Film Reviews

The Trial Orson Welles

Rating - 7/10

Orson Welles' adaptation of Franz Kafka's existentialist novel The Trial (1962) is a labyrinthine year-long account of absurdity and a man's inaccessibility to the legal system. Moreover, the novel and film are studies of escalating disillusionment and critiques of societal hierarchies.  Appropriately, Welles commences the film with his own voiceover, reciting a rephrased version of the priest's parable (in chapter nine of the novel) over a series of hieroglyphic slides. "Before the law there stands a god," he booms with an omnipotent intonation that recalls the power of Kafka's original text.  The forthcoming tale metaphorically discusses a man's perpetual attempts to access a sacred door secured by a porter.  At the end of the man's life, he poses the question to the doorkeeper.  "Every man strives to attain the law.  How is it, then, that in all these years no one has ever come here seeking admittance?"  The doorkeeper responds without a shred of compassion, "No one else but you could ever have attained admittance... The door was intended for you, and now I'm going to close it."  Essentially, Welles' efforts to initially elicit this parable are a blunt preface and commentary on the nature of protagonist Joseph K.'s arresting dilemma.  As a work, The Trial actively debates the existence of free will and a corrupt judicial system, both of which propagate a corroding reality.  Welles, in fact, speaks directly to the viewing audience following the allegory's conclusion, stating that the "logic of this story is the logic of a dream."  A sinister environment synonymous with the term "Kafkaesque" advances that notion as massive set pieces emphasize a world bearing down on K.  In his essay on Welles' The Trial, film scholar Professor Jeffrey Adams further strengthens this conception:

By projecting the expressionist look of film noir onto The Trial, and by emphasizing the sense of disorientation, paranoia, and alienation that the noir worldview shares with Kafka's unique rendering of German Expressionism, Welles was able to create the cinematic equivalent of that strange blend of nightmare absurdity and theatrical farce that now goes by the name of Kafkaesque.

 While the film is aesthetically effective and generally faithful to Kafka's text, it is stricken by the miscast Anthony Perkins as the confounded hero.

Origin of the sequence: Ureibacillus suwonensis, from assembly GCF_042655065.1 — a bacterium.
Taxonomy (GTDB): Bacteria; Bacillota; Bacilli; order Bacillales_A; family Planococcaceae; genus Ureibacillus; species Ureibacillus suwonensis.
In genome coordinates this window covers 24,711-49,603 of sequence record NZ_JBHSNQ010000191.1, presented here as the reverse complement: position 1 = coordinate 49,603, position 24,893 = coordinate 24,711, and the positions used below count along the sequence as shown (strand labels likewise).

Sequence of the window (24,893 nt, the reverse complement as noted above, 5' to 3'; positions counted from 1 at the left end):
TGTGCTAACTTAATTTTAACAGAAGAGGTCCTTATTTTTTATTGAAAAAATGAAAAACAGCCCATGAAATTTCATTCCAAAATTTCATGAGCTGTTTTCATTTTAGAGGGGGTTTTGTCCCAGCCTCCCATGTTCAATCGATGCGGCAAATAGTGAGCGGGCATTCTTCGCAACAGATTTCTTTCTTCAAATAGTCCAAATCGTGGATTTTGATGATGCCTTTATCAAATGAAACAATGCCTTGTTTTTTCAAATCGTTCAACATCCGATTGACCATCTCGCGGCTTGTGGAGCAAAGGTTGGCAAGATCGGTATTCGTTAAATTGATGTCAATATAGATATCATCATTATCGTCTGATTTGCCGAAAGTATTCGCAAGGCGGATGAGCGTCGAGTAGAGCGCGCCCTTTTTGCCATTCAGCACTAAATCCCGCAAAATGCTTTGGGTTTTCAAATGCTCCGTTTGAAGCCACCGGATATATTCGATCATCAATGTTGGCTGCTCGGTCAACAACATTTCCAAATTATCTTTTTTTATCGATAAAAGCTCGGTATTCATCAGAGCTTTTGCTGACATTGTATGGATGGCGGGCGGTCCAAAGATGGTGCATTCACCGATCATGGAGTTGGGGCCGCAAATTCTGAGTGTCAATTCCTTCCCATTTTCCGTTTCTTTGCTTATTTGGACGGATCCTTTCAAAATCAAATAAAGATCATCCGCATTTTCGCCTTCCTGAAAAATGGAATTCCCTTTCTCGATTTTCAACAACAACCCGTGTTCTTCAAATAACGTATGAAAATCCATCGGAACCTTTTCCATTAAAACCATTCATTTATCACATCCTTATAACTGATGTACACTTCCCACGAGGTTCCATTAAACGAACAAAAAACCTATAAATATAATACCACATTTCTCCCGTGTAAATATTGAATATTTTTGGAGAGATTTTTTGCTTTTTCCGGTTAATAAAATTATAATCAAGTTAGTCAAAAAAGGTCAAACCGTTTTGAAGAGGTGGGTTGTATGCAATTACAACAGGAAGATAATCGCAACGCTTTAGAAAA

Perkins, as the insolently innocent character of young bank teller Joseph K., turns in an anxiously naïve performance.  In the first act, when the inspector invades his apartment to place him under arrest for an unknown crime, K. is rendered as a nervous and bumbling school boy, mellifluously proclaiming his innocence, pacing back and forth, and mispronouncing "phonograph" as "pornograph."  The adolescence inhabits his vocal inflections, too, in the subsequent conversation with fellow night-owl tenant Fräulein Bürstner.  As a sharp contrast to her commanding personality, K. becomes completely submissive to her inquiries, unloading a constant string of apologies and even bowing away feebly at the sight of her changing clothes.  Cumulatively, Perkins' portrayal here lacks the strength of character in Kafka's novel, which is significant in establishing a consistency of awareness; K.'s incompetence should rather be an uninhibited obstinacy.  One might argue that Perkins' behavior is simply a facility to the sort of transformation associated with his courtroom speech in the presence of hundreds of officials.  However, even in the face of a jarring domestic interruption, the character requires a ubiquitous self-confidence, and it's almost completely absent in K.'s introduction where he is reduced to a near-infantile state.  The alterations to this introduction are not without benefit, however, as Welles allows vital information to emerge through K.'s discussion of his childhood with Ms. Bürstner.   Confessing that he feels "sick with guilt" even when in the right, K. accounts for his father and teacher accusing him of misbehaving to establish a sense of order, and these reminiscences parallel or foreshadow to the unfurling events of the film.